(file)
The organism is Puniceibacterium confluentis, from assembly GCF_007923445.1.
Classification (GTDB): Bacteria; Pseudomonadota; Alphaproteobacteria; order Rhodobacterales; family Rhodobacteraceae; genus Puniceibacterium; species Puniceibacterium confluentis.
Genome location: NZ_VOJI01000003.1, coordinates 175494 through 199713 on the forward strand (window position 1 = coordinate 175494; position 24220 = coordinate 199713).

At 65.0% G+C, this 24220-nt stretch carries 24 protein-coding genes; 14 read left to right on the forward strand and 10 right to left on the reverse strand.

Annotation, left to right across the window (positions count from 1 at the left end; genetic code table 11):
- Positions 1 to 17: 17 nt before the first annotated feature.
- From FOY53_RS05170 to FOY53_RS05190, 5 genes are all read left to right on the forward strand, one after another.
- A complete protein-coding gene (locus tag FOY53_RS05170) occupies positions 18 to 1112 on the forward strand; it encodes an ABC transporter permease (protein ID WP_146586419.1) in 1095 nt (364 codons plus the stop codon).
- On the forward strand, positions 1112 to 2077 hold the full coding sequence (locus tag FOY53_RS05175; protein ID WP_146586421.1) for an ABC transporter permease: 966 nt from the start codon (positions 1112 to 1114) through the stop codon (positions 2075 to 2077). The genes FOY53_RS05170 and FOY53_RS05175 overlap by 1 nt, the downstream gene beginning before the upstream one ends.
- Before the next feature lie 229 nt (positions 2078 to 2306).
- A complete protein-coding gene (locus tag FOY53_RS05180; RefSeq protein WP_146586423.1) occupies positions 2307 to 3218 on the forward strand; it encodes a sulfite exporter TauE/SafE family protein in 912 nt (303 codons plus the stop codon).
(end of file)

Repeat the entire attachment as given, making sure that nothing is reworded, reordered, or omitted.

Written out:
The organism is Puniceibacterium confluentis, from assembly GCF_007923445.1.
Classification (GTDB): Bacteria; Pseudomonadota; Alphaproteobacteria; order Rhodobacterales; family Rhodobacteraceae; genus Puniceibacterium; species Puniceibacterium confluentis.
Genome location: NZ_VOJI01000003.1, coordinates 175494 through 199713 on the forward strand (window position 1 = coordinate 175494; position 24220 = coordinate 199713).

At 65.0% G+C, this 24220-nt stretch carries 24 protein-coding genes; 14 read left to right on the forward strand and 10 right to left on the reverse strand.

Annotation, left to right across the window (positions count from 1 at the left end; genetic code table 11):
- Positions 1 to 17: 17 nt before the first annotated feature.
- From FOY53_RS05170 to FOY53_RS05190, 5 genes are all read left to right on the forward strand, one after another.
- A complete protein-coding gene (locus tag FOY53_RS05170) occupies positions 18 to 1112 on the forward strand; it encodes an ABC transporter permease (protein ID WP_146586419.1) in 1095 nt (364 codons plus the stop codon).
- On the forward strand, positions 1112 to 2077 hold the full coding sequence (locus tag FOY53_RS05175; protein ID WP_146586421.1) for an ABC transporter permease: 966 nt from the start codon (positions 1112 to 1114) through the stop codon (positions 2075 to 2077). The genes FOY53_RS05170 and FOY53_RS05175 overlap by 1 nt, the downstream gene beginning before the upstream one ends.
- Before the next feature lie 229 nt (positions 2078 to 2306).
- A complete protein-coding gene (locus tag FOY53_RS05180; RefSeq protein WP_146586423.1) occupies positions 2307 to 3218 on the forward strand; it encodes a sulfite exporter TauE/SafE family protein in 912 nt (303 codons plus the stop codon).